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+ 1 Tips for C++/Java/OOPL Programmers

Felix is not an object-oriented programming language; it has little or no support for OO concepts like dynamic polymorphism (run-time type checking), dynamic dispatch (virtual methods), and encapsulation (private member fields). As a long time Java programmer, I initially found it difficult to figure out how to do certain things in Felix that were relatively commonplace in Java.

+ 1.1 Executive Summary

In cases where subclassing and interfaces would be using in Java and similar languages, you can use option types and functions instead. An interface can be represented as a record type with fields of an appropriate function type. Because functions share state with their parent scope filling in this record is fairly easy and all the functions will have shared state thus giving the same effect as an object implementing an interface. In cases where you want to be able to walk a heterogeneous data structure and know what type of node you are looking at, option types must be used.

+ 1.2 Heterogeneous Collections

The XML DOM (Document Object Model) is a classic example of this. Typically when working with a DOM tree, you are walking over a tree of objects where the children of a node may be of different types. In Felix you can use "union types" to handle a heterogenous collection; here a simplified example of an XML DOM Tree:

  struct xmlname = {
    ns:string;
    name:string;
  }; 
  struct xmlattribute = { 
    name:xmlname;
    value:string;
  };
  struct xmlelement = { 
    name:xmlname;
    attrs:list[xmlattribute];
    children:list[xmlnode];
  };
     
  union xmlnode =
    | CDATA text:string
    | Characters text:string
    | Comment text:string
    | Element e:xmlelement
    | ProcessingInstruction contents:string
  ;

This works OK if you know in advance the types of element that will be in the tree. But what if you are writing an extensible library that allows new types to be added? In OO we would subclass something, or implement an interface, and provide the object implementing that interface to the GUI library. However, Felix has first-class functions and procedures, so instead of implementing an interface you can provide a record or struct with the operations that would have been in the interface:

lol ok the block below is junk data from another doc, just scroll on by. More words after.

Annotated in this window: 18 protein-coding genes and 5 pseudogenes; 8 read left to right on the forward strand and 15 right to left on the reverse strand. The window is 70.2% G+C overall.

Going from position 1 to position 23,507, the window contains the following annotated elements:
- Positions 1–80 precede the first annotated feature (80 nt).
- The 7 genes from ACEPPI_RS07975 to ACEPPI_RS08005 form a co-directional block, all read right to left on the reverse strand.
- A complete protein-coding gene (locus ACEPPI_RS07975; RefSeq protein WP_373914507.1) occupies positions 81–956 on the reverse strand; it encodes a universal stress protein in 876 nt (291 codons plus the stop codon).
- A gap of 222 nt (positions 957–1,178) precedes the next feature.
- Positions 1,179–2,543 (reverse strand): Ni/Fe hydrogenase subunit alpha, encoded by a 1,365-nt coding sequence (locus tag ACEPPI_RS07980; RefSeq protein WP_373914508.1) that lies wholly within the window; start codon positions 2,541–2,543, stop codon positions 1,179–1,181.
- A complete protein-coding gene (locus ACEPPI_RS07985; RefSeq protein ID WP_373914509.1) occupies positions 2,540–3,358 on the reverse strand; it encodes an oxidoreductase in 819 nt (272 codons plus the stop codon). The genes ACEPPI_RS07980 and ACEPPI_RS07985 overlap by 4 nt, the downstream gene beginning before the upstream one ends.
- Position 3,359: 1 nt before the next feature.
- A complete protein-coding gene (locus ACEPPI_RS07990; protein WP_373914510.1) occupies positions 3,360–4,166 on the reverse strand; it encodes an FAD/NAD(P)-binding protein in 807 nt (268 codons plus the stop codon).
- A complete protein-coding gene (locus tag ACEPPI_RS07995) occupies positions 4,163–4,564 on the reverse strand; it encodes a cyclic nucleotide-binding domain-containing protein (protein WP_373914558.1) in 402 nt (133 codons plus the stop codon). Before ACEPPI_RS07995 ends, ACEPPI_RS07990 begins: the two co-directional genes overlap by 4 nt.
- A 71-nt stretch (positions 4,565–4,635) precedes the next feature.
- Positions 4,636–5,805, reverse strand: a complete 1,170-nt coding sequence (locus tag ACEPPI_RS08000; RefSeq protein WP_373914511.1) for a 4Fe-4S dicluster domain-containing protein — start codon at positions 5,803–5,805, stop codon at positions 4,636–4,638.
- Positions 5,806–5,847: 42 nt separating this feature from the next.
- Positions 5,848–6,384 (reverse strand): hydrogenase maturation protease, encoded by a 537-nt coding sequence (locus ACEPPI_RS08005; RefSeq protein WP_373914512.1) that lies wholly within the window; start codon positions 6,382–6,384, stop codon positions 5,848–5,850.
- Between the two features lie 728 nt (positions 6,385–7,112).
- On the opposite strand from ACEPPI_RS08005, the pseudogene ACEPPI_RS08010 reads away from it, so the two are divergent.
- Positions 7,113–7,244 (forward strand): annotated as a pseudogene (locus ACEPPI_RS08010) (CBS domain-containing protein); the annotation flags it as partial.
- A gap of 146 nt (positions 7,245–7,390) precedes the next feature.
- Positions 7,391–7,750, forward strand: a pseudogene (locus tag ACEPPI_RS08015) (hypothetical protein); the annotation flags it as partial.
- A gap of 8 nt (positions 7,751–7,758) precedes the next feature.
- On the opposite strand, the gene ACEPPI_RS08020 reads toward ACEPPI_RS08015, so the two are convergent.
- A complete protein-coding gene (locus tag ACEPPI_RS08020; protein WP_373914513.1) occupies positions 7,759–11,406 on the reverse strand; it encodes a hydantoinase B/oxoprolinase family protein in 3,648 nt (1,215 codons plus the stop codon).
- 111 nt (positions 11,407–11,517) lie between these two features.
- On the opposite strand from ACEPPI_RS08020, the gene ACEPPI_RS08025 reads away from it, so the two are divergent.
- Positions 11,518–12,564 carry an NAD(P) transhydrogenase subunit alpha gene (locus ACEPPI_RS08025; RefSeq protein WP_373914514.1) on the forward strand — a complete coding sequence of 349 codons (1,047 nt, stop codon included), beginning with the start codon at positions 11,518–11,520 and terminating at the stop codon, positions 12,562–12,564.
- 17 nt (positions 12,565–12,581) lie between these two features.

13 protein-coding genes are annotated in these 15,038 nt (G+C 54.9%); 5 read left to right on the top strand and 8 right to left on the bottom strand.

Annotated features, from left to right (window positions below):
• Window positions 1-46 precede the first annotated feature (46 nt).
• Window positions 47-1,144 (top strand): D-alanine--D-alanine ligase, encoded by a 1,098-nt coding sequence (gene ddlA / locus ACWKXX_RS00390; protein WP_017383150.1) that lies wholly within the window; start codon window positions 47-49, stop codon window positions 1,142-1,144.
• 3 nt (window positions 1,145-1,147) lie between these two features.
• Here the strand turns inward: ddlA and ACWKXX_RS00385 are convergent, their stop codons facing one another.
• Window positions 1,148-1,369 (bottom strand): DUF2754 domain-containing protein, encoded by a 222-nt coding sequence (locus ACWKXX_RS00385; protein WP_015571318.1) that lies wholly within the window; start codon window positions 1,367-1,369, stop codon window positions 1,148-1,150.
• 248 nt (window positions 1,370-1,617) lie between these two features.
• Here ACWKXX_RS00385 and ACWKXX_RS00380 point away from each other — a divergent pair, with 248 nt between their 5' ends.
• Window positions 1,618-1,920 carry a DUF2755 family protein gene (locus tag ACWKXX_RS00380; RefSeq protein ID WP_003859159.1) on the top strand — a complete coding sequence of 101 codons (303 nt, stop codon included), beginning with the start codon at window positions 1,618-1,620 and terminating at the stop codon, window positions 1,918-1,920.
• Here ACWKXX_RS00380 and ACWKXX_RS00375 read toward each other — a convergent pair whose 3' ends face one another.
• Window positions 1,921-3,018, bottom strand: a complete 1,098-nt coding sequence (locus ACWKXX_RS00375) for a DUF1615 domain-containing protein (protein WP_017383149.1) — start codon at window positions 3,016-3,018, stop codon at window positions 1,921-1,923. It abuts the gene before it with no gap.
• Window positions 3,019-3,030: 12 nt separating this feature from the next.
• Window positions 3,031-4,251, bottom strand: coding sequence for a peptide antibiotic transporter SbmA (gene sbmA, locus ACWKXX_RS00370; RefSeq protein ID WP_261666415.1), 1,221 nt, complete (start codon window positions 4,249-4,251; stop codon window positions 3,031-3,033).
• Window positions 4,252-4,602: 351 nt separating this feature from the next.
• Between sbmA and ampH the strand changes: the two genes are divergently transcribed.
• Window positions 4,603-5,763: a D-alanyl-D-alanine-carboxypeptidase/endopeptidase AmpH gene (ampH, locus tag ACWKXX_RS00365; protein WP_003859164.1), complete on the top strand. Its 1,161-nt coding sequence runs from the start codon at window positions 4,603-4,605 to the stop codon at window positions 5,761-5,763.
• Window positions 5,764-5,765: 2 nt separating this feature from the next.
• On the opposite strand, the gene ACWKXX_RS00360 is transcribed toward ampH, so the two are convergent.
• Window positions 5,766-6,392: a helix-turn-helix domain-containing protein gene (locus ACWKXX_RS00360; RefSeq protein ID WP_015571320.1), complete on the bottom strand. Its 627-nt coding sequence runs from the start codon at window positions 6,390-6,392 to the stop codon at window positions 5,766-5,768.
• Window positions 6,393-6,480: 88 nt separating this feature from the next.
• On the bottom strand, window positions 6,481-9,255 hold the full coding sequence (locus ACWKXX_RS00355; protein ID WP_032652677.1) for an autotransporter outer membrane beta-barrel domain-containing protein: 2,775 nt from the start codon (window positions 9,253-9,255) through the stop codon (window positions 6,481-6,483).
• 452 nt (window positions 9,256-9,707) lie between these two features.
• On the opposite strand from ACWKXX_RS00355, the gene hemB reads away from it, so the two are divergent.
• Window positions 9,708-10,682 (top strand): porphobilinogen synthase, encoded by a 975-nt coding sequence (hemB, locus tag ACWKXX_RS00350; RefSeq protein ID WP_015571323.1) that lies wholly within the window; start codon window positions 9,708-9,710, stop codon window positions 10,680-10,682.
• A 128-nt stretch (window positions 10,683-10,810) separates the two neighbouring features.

struct uibutton = {
    label:string;
    onclick:unit->void;
  };
    
  union uicomponent =
    | Button of (label:string, onclick:unit->void) 
    | Label of string
    | Custom of (draw:unit->void,update:unit->void)
  ;
  
  proc add_component(c:uicomponent) = { /* ... add to draw/update/event list ... */ };
  
  // Build a UI

  add_component(Label "This is only a test.");
  add_component(Button (label="Click Me", onclick={ println("Clicked!"); }));
  add_component(Custom (
    draw={ println("Time to draw this custom widget!"); },
    update={ println("Time to draw this custom widget!"); }));

+ 1.3 Visitor Pattern

In Java the visitor pattern is done by implementing an interface. In felix we can provide one or more visit functions that can be "called back" on each node as appropriate. The functions can easily share state between themselves because felix allows functions to use variables in their parent scope, including assigning to them:

  struct xmlname = {
    ns:string;
    name:string;
  }; 
  struct xmlattribute = { 
    name:xmlname;
    value:string;
  };
  struct xmlelement = { 
    name:xmlname;
    attrs:list[xmlattribute];
    children:list[xmlnode];
  };
     
  union xmlnode =
    | CDATA text:string
    | Characters text:string
    | Comment text:string
    | Element e:xmlelement
    | ProcessingInstruction contents:string
  ;
  proc walk(f:xmlnode->unit)(n:xmlnode) = {
    f(n);
    
    children := match n with 
      | Element elt => elt.children
      | _ => Empty[xmlnode]
    endmatch;
    
    for child in children do
      walk(f)(child);
    done
  }
  
  gen count_nodes(n:xmlnode) = {
    var num = 0;
    proc count_node(n : xmlnode) => num += 1;
    count_node.walk(n);
    return num;
  }